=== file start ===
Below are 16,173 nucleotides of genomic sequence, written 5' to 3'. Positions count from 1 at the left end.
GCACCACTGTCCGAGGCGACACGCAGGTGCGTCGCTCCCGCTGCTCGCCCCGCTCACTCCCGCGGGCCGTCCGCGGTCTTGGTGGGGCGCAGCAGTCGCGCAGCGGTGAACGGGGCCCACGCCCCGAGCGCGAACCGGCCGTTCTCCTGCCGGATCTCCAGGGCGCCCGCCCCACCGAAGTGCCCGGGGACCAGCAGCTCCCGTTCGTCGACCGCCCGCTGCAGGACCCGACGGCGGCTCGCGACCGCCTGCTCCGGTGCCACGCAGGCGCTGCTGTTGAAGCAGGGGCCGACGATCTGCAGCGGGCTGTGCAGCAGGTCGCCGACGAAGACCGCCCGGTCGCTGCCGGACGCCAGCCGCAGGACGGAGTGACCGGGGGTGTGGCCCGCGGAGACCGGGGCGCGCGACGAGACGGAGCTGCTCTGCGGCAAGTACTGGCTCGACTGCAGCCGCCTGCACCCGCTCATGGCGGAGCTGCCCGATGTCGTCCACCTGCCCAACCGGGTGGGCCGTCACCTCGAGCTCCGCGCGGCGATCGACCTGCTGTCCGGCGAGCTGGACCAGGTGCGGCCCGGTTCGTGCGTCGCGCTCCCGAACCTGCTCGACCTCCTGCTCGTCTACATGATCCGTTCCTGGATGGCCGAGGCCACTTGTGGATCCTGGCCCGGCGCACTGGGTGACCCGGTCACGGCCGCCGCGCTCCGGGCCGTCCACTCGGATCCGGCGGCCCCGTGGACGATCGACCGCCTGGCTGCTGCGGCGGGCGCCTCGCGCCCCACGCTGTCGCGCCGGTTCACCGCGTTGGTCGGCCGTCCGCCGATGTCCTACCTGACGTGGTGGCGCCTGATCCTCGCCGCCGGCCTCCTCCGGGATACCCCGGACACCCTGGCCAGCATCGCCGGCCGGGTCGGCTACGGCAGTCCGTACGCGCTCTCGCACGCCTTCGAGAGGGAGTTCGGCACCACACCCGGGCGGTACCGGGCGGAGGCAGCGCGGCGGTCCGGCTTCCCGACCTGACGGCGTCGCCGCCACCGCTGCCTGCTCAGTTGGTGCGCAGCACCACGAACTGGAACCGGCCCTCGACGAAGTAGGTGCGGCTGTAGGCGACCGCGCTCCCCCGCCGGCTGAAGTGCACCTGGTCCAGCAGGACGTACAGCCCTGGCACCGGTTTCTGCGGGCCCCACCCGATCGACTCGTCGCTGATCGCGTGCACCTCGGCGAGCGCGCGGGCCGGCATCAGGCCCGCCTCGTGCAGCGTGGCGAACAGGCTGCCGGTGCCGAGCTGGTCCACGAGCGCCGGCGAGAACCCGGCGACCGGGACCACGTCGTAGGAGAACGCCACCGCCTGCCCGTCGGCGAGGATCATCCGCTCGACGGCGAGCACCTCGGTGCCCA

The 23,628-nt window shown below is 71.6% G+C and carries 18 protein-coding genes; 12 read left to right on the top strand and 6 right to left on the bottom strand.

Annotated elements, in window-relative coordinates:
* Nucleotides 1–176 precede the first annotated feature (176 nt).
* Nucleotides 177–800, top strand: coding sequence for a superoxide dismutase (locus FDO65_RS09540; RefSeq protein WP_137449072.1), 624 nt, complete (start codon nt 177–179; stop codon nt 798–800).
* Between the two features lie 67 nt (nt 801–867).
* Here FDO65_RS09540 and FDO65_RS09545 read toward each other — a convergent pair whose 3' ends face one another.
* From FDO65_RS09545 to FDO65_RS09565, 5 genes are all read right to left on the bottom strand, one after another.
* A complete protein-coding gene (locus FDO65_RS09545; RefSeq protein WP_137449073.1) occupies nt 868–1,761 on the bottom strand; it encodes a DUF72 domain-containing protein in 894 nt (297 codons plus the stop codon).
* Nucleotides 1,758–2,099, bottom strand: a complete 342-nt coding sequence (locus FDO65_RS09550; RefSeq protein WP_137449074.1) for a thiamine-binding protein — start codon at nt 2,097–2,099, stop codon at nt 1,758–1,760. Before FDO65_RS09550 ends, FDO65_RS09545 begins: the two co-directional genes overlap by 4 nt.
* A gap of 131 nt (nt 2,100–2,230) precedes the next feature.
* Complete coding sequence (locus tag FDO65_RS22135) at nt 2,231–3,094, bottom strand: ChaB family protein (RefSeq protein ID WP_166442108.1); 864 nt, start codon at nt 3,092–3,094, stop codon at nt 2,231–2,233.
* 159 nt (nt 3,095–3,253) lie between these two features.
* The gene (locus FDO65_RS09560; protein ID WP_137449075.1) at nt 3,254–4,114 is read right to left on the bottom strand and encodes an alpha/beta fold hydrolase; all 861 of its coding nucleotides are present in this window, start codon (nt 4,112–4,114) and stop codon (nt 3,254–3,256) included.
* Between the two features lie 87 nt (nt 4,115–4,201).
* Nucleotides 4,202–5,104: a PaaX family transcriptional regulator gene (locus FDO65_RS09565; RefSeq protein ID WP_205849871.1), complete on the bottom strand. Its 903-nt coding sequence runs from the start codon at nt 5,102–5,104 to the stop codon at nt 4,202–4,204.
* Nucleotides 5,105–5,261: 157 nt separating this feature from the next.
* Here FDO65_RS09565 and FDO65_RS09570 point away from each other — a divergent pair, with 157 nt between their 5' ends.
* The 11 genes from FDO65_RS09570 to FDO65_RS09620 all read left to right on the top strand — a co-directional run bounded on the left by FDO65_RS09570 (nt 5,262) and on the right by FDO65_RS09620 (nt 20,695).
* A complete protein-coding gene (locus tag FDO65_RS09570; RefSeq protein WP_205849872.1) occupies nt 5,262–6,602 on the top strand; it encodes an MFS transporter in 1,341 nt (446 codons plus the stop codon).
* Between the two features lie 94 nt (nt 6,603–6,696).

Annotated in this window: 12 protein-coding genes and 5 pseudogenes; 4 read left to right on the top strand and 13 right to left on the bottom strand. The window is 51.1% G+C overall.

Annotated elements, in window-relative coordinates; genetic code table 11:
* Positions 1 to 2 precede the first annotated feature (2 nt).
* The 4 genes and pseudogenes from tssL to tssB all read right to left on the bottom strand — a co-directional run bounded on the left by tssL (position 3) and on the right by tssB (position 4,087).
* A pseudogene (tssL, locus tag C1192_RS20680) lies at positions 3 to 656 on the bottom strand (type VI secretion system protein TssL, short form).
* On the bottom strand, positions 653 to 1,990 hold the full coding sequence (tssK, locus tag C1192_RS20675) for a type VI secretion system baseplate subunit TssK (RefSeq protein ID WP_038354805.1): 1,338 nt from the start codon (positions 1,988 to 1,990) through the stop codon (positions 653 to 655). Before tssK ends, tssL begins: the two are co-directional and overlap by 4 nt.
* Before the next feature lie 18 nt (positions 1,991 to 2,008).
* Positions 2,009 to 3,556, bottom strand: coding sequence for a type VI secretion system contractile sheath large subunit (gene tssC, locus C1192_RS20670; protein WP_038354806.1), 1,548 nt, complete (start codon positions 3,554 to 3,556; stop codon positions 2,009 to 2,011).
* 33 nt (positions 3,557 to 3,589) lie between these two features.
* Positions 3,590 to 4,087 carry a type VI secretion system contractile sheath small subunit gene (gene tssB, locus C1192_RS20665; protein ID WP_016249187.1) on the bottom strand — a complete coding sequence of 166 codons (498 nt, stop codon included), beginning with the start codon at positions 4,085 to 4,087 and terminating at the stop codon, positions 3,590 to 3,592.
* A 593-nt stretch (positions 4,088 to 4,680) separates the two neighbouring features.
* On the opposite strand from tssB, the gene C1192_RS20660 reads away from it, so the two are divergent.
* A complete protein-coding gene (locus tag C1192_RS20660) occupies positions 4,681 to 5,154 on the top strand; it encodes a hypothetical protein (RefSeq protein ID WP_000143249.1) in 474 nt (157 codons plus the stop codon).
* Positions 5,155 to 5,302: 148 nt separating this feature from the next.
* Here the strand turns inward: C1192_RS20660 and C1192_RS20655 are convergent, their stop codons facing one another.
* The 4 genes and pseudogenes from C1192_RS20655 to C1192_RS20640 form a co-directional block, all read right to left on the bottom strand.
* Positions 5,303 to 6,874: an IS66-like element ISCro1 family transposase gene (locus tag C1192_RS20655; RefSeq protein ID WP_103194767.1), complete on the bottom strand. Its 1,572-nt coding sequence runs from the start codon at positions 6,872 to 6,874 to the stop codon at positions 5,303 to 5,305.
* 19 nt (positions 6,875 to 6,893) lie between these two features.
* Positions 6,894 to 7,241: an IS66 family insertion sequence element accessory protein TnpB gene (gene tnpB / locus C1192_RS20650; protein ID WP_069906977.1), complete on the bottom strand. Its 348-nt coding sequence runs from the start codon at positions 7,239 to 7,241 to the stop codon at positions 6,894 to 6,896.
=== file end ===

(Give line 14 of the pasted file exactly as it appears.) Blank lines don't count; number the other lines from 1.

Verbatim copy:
* 159 nt (nt 3,095–3,253) lie between these two features.